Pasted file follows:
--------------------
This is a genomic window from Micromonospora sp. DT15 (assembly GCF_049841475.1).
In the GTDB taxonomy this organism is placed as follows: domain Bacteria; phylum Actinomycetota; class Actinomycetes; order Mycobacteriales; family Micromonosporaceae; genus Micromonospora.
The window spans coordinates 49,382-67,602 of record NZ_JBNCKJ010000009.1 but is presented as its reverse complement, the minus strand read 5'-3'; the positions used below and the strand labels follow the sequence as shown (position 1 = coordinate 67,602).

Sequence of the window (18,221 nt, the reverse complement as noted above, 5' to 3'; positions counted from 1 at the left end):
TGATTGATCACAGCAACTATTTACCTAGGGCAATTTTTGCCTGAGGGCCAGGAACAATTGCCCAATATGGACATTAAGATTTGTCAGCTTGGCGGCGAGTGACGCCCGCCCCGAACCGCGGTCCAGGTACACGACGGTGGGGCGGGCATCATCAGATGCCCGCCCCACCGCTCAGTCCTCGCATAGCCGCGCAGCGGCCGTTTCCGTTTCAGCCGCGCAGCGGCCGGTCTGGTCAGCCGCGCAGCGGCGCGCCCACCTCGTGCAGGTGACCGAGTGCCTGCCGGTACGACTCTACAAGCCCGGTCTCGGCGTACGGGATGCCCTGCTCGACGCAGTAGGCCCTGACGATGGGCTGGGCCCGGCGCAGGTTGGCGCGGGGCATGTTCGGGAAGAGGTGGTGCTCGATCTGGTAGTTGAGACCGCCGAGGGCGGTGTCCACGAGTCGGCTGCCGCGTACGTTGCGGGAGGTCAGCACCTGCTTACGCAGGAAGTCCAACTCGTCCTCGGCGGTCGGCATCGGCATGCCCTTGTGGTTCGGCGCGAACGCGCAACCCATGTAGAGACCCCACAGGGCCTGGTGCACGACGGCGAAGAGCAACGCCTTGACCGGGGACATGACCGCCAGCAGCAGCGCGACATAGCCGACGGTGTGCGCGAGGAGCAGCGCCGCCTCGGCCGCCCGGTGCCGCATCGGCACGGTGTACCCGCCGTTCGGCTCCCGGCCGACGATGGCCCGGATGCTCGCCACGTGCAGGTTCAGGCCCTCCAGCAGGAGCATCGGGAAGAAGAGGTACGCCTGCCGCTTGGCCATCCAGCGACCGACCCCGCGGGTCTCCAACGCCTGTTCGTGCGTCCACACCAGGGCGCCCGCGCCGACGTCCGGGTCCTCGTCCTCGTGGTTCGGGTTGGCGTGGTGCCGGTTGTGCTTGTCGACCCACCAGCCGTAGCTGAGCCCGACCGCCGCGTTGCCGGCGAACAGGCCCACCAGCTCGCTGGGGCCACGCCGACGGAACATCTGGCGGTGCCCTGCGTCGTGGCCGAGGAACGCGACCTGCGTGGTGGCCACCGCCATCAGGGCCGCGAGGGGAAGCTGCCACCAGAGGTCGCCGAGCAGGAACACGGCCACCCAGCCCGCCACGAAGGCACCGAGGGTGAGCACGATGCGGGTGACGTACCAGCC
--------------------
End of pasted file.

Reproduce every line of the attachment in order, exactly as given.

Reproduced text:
This is a genomic window from Micromonospora sp. DT15 (assembly GCF_049841475.1).
In the GTDB taxonomy this organism is placed as follows: domain Bacteria; phylum Actinomycetota; class Actinomycetes; order Mycobacteriales; family Micromonosporaceae; genus Micromonospora.
The window spans coordinates 49,382-67,602 of record NZ_JBNCKJ010000009.1 but is presented as its reverse complement, the minus strand read 5'-3'; the positions used below and the strand labels follow the sequence as shown (position 1 = coordinate 67,602).

Sequence of the window (18,221 nt, the reverse complement as noted above, 5' to 3'; positions counted from 1 at the left end):
TGATTGATCACAGCAACTATTTACCTAGGGCAATTTTTGCCTGAGGGCCAGGAACAATTGCCCAATATGGACATTAAGATTTGTCAGCTTGGCGGCGAGTGACGCCCGCCCCGAACCGCGGTCCAGGTACACGACGGTGGGGCGGGCATCATCAGATGCCCGCCCCACCGCTCAGTCCTCGCATAGCCGCGCAGCGGCCGTTTCCGTTTCAGCCGCGCAGCGGCCGGTCTGGTCAGCCGCGCAGCGGCGCGCCCACCTCGTGCAGGTGACCGAGTGCCTGCCGGTACGACTCTACAAGCCCGGTCTCGGCGTACGGGATGCCCTGCTCGACGCAGTAGGCCCTGACGATGGGCTGGGCCCGGCGCAGGTTGGCGCGGGGCATGTTCGGGAAGAGGTGGTGCTCGATCTGGTAGTTGAGACCGCCGAGGGCGGTGTCCACGAGTCGGCTGCCGCGTACGTTGCGGGAGGTCAGCACCTGCTTACGCAGGAAGTCCAACTCGTCCTCGGCGGTCGGCATCGGCATGCCCTTGTGGTTCGGCGCGAACGCGCAACCCATGTAGAGACCCCACAGGGCCTGGTGCACGACGGCGAAGAGCAACGCCTTGACCGGGGACATGACCGCCAGCAGCAGCGCGACATAGCCGACGGTGTGCGCGAGGAGCAGCGCCGCCTCGGCCGCCCGGTGCCGCATCGGCACGGTGTACCCGCCGTTCGGCTCCCGGCCGACGATGGCCCGGATGCTCGCCACGTGCAGGTTCAGGCCCTCCAGCAGGAGCATCGGGAAGAAGAGGTACGCCTGCCGCTTGGCCATCCAGCGACCGACCCCGCGGGTCTCCAACGCCTGTTCGTGCGTCCACACCAGGGCGCCCGCGCCGACGTCCGGGTCCTCGTCCTCGTGGTTCGGGTTGGCGTGGTGCCGGTTGTGCTTGTCGACCCACCAGCCGTAGCTGAGCCCGACCGCCGCGTTGCCGGCGAACAGGCCCACCAGCTCGCTGGGGCCACGCCGACGGAACATCTGGCGGTGCCCTGCGTCGTGGCCGAGGAACGCGACCTGCGTGGTGGCCACCGCCATCAGGGCCGCGAGGGGAAGCTGCCACCAGAGGTCGCCGAGCAGGAACACGGCCACCCAGCCCGCCACGAAGGCACCGAGGGTGAGCACGATGCGGGTGACGTACCAGCC